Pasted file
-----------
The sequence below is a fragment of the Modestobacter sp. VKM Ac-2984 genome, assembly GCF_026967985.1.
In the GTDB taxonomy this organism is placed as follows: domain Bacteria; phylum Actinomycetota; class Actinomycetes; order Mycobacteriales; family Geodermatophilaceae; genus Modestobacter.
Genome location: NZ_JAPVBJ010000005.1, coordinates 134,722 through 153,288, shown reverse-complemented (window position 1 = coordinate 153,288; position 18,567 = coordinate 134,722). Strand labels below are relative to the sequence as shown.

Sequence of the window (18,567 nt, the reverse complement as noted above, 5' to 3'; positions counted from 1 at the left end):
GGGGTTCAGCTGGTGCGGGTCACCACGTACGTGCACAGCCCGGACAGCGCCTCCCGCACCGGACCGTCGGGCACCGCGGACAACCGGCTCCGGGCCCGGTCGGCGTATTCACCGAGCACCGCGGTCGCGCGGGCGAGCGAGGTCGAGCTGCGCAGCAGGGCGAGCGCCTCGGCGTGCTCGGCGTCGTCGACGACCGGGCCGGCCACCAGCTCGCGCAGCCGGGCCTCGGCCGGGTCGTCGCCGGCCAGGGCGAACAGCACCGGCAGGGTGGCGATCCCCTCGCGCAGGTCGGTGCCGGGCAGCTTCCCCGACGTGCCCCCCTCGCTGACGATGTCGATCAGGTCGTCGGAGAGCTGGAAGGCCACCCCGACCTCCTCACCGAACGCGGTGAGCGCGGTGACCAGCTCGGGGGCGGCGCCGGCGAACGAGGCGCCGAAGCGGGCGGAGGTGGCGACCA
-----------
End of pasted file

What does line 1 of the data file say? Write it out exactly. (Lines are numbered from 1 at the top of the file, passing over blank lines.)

The sequence below is a fragment of the Modestobacter sp. VKM Ac-2984 genome, assembly GCF_026967985.1.